Re: Fiat PVC, Fiat Lux
At 09:36 AM 7/4/99 -0600, Tesla List wrote:
>Original Poster: Yuri Markov <wmondale-at-hotmail-dot-com>
>I finally got a nice clean 4-inch wide PVC pipe, and 22 gauge magnet wire to
>wind. This new secondary will replace my insult to the hobby of Tesla
>coiling, my 2-inch cardboard wrapping paper tube, 30-gauge wire seconday.
>This time I'm going to get it right. Everything. But first I need to know
>what everything is. So far I've sanded the pipe down to a fairly smooth, not
>at all shiney surface. Should I continue sanding with fine paper until it is
>really quite smooth? As smooth as it was before? Next, I know that I have to
>coat the pipe with something before winding. What is this magical substance
>that I should use? Will it go on nice and evenly, or will I have to re-sand
>afterward? Next, I assume I wind the wire. (Yawn... I wish I had a lathe...)
>Then am I meant to put another coat of the magical coil coating on top of
>that? Sand? Does it matter if it's nice and shiny in the end? How do I make
>sure I don't sand the enamel off the wire? Please help. Also, I am vaguely
>aware that I should make the coil airtight with a plastic disk on each end.
>Why is this necessary? What are the advantages of an airtight coil form?
>And, last of all, can I attach these disks using hot glue, or is that a
>no-no? I apologize if I've asked too many questions in one post. Answers to
>some, or preferably all of these questions would be appreciated and
>eternally helpful. Thank you.
Here's what I did with my 6" secondary -
I sanded down my PVC until I couldn't see any lettering, then
washed it down with a hose and wiped it down with a cloth,
inside and out.
I then stuck the form into a box with a lamp and let the
entire form dry thoroughly for 3 days. Some people stick
the form into an oven (if the form will fit) and use a low
temp for a few hours.
Once dry, I went ahead and put one coat on the inside of
the pipe with polyurethane varnish. After that dried, I mounted
it on a homemade coil winder with a handle on one end, spun
it and put several coats of more polyurethane varnish (oilbase
only, don't use a water base) over the outside of the form,
while spinning the form the whole time so the coats would go
on evenly. After the varnish dried, I then wound #22 magnet
wire onto the form. I didn't sand the wire since that would
remove the wire's thin enameled insulation, and isn't a good
I tried using hot glue to get the first turn to hold, but the hot
glue wouldn't stick to the varnished surface, so I used
electrical tape and it worked well. After the wire was wound,
I applied about 10 coats of spray polyurethane over the wire.
I buried the wire under the varnish with applying several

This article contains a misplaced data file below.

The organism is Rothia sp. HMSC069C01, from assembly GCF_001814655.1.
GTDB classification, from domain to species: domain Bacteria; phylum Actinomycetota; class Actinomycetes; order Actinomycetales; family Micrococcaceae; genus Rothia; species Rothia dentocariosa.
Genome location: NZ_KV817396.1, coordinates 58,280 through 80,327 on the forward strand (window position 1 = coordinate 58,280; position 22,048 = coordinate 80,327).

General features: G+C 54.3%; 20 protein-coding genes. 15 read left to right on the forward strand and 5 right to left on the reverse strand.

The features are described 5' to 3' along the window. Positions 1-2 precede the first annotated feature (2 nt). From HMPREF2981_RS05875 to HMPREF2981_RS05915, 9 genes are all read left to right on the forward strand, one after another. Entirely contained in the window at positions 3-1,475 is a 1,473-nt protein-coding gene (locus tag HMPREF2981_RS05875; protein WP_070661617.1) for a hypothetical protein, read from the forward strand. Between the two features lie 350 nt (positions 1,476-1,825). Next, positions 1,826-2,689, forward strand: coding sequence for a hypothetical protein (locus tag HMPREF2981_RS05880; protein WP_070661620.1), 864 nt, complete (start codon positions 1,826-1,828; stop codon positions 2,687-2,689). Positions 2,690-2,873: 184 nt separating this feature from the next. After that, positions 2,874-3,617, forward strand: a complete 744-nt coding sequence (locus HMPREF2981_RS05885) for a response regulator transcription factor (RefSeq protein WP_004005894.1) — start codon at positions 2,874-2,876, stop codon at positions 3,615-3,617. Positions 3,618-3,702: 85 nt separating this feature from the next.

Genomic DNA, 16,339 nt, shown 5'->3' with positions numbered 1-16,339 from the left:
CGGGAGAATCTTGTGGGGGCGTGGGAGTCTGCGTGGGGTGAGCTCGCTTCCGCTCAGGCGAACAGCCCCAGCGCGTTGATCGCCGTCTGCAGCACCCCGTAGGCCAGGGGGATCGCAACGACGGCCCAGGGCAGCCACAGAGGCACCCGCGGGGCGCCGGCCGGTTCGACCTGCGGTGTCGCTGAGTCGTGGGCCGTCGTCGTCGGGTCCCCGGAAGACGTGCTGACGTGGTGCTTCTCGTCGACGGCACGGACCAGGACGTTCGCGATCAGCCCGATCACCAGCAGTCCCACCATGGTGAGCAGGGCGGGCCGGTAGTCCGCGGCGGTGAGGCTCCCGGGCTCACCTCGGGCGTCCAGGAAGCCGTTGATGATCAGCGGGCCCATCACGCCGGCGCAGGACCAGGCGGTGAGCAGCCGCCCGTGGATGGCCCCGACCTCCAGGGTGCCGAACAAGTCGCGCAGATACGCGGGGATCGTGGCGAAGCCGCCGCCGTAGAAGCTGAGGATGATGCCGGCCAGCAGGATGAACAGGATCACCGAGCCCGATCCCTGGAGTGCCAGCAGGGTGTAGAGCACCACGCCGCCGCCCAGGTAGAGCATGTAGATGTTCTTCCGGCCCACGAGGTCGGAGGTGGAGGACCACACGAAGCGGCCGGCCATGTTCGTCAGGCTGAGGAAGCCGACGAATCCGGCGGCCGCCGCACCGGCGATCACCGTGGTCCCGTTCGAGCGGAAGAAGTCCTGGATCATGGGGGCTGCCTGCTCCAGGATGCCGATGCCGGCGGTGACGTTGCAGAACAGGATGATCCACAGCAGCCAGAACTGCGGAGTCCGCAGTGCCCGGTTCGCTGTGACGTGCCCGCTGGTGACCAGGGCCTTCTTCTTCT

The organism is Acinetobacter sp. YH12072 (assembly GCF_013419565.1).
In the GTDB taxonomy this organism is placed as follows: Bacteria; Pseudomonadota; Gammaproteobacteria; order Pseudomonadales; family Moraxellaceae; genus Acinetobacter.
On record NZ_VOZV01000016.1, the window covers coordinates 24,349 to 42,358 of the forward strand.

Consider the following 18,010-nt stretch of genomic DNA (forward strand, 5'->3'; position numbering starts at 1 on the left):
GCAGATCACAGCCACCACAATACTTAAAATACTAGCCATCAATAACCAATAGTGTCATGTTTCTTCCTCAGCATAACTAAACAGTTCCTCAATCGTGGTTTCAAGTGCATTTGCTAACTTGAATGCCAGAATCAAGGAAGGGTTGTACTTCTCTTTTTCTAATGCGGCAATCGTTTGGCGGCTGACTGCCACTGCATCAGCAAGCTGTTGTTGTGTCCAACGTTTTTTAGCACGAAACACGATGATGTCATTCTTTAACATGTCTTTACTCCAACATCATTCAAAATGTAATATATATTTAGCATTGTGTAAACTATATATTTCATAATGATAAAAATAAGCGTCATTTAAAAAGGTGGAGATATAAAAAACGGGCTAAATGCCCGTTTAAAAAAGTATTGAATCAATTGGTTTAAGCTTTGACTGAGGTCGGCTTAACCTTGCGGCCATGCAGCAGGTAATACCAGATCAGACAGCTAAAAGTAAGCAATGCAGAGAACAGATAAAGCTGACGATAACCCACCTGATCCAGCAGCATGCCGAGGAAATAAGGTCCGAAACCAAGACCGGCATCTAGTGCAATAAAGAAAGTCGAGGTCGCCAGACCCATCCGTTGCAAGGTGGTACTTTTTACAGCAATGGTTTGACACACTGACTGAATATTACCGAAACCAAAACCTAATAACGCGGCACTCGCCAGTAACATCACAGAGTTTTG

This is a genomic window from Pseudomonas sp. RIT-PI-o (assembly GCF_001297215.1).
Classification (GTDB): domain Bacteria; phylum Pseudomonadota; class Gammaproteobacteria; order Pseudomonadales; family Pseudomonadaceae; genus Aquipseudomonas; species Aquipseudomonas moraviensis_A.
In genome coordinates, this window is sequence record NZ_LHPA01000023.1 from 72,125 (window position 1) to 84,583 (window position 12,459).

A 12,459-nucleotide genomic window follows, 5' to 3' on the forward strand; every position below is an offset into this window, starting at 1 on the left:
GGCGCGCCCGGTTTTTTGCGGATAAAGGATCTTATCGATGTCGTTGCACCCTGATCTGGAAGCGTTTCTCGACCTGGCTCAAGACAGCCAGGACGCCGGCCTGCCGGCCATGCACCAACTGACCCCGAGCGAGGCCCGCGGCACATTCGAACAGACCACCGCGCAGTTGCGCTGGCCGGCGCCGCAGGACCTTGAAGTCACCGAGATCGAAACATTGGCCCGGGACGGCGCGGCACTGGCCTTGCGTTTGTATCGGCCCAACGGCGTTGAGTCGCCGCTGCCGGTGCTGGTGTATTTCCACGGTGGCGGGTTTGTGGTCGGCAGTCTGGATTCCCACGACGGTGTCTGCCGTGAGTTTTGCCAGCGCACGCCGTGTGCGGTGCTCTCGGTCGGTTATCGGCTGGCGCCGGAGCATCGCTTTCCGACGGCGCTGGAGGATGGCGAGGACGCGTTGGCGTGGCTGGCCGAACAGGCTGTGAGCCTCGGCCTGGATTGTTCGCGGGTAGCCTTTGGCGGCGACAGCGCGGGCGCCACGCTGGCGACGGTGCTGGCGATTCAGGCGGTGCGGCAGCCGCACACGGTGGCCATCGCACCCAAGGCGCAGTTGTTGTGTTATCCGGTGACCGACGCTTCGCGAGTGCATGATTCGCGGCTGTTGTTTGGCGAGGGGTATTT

coats. This protects the wire, minimizes corona, and
protects the coil form itself from any bumps or mishaps.
I used silicone glue to put the two end disks on just inside the
form. The idea about sealing the ends of the form is to keep
any possible avenue of a spark or arc from entering inside of
the coil form, plus it keeps out additional moisture. I didn't drill
any holes in my coil form but elected to use the Richard Quick
method for fastening the RF ground wire to a wide copper strip
at the base, and will spiral the wire up the top for the toroid.
I built a coil winder out of 2 x 4's for the uprights and a 2 x 8"
for the base. I used a 3/8" threaded rod to hold the form, and
a 5/8" wooden dowel to hold a spool of #22 magnet wire. I
used a window crank for the turning handle. I cut out two disks
for the inside of the form and ran the 3/8" threaded rod through
that. My girlfriend helped keep tension on the wire as I turned
the form. This worked OK, but if I had to do it over again with
this setup, I would have bought two PVC end caps that fit the
6" coil form and it would have held it much tighter. I only secured
one wooden disk on the rod by itself, so I could get the coil form
on and off the threaded rod on the free end. Once the form was
on the rod, I tightened the other disk. I learned it's better to keep
the wire spool at a distance away from the coil form as if it's too
close the wire has a tendency to try to get tangled up in itself.
#22 magnet wire is real springy, so if you take a break while
winding, make sure you tape down your last few turns with
electrical tape to keep it from unwinding.
Gary Lau used a drill with a variac, so as to vary the winding
speed. That's a good way to go. Just put a rod through the form,
chuck it into the drill, clamp the drill down, force it on and use the
drill and the variac to do the work. That's the method I'll use on the
next secondary I wind. :-)
It would be a good idea to give yourself a little extra room at the
bottom of the form that isn't wound. This will give you room for the
RF ground and will provide some height for the primary-to-secondary
"Resistance to tyrants is obedience to God" - Thomas Jefferson